The British expedition sent to Walcheren in the Netherlands in 1809 was one of the boldest moves of the Napoleonic wars. Unfortunately for the soldiers involved, it was also a colossal failure.
A Daring Combined Operation
The Walcheren expedition had two aims:
Firstly, it was meant to break the mass of French naval resources then occupying the Scheldt River. This concentration of ships was what Napoleon referred to as “a cocked pistol pointed at the head of England”. Dealing with it would not only deplete French resources but also free up the two British naval squadrons that were on constant patrol along the Dutch coast, keeping an eye out for the Scheldt ships.
The second aim was to provide a distraction for Britain’s allies. The Austrians were caught up in a struggle with the French on the Danube River. If the Walcheren expedition could draw off French troops then it would take pressure off the Austrians, giving them a better chance for victory.
The expedition was a combined army and navy operation of almost unprecedented scale, consisting of:
- 70,000 soldiers and sailors
- 264 warships
- 352 transport ships.
Its success could potentially change the face of the war.
The expedition was cursed from the beginning by a mismatched pair of leaders.
Commanding the army part of the expedition was Lord Chatham. The elder brother of the recently deceased William Pitt the Younger, who had been a Prime Minister of near legendary status, he was also the son of another Prime Minister and noted statesman, William Pitt the Elder. A politician in his own right, Chatham was a member of the British cabinet, and one with a lot to live up to.
He was friends with the King, and his place in the expedition was a political appointment, rather than being based on his military merit. Known for his caution, he was a poor choice for an expedition that would need fast action under pressure.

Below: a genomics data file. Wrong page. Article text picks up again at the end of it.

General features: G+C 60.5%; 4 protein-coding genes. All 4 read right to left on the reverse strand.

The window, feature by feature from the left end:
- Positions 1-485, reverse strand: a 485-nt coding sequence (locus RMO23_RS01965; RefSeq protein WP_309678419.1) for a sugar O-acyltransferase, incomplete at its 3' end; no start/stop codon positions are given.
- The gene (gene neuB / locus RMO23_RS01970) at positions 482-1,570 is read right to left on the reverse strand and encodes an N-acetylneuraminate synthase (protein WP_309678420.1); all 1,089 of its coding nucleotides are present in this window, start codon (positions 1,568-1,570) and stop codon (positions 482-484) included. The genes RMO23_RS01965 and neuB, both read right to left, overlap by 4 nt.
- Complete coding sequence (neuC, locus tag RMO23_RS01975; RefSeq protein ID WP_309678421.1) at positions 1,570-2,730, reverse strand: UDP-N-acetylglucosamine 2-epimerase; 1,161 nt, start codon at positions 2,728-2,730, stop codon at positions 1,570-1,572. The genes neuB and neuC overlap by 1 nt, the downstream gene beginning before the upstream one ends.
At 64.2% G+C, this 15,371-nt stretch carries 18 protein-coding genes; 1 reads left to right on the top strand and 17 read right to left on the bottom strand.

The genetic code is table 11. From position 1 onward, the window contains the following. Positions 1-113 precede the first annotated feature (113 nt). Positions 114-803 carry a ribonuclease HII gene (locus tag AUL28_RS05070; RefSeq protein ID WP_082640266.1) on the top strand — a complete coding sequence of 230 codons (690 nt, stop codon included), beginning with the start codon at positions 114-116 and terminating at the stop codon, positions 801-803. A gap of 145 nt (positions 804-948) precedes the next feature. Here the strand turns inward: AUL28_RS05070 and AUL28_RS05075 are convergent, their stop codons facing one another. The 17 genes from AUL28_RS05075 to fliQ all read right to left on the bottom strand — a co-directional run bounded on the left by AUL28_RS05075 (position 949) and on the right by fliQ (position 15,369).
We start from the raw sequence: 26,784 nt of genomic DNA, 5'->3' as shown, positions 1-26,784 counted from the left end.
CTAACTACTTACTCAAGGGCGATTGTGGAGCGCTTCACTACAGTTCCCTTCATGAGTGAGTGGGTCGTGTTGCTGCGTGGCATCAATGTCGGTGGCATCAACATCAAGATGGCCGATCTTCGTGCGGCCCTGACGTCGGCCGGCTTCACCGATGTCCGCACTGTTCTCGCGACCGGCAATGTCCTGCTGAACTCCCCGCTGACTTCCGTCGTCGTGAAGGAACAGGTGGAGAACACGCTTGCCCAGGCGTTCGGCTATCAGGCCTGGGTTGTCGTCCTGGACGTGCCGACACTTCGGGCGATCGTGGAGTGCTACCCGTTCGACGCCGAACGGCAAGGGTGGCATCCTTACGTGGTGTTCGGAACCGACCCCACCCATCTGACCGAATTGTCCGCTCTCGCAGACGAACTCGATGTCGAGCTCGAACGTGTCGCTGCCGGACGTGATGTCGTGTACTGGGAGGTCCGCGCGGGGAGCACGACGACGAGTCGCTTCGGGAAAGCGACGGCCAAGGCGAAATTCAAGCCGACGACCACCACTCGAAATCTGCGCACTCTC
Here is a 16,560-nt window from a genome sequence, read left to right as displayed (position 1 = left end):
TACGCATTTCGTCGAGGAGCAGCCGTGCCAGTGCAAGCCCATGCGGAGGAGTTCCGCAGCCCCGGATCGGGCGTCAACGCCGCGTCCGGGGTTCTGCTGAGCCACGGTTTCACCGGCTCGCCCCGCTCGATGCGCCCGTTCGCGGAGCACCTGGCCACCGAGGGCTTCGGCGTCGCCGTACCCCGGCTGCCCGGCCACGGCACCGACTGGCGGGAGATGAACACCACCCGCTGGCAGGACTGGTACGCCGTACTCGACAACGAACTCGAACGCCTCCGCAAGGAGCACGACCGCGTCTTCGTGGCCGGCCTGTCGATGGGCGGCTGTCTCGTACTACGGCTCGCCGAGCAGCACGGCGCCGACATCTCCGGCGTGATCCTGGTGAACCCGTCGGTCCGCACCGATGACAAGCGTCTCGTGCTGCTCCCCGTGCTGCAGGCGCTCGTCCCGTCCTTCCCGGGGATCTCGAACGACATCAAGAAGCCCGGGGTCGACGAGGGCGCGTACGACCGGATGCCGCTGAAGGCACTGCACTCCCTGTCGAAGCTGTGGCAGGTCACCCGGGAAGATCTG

Sir Richard Statham, the naval commander, was the polar opposite of Chatham. Known as “Mad Dick”, he was famed for his courage, his wild temper, and his irregular behaviour. He was capable of reacting quickly when circumstances demanded, but less suited to providing a steady hand at the tiller.
A poorer pair of personalities could hardly be chosen to cooperate on a critical mission.
Even before the forces set sail, news arrived that one of the expedition’s goals had been lost. Napoleon had inflicted a crushing defeat upon the Austrians at the Battle of Wagram on 5-6 July. The Austrians were suing for peace, a political necessity that would destroy the Fifth Coalition then at war with France.
The question now arose – was this expedition worth the risk and expense if its sole goal was to destroy the Scheldt fleet?
It was a tough decision, but any sufficiently large plan gains a momentum all of its own. It was decided that, if the British could take Antwerp as well as destroying the fleet, then it would all be worthwhile.
The fleet sailed.
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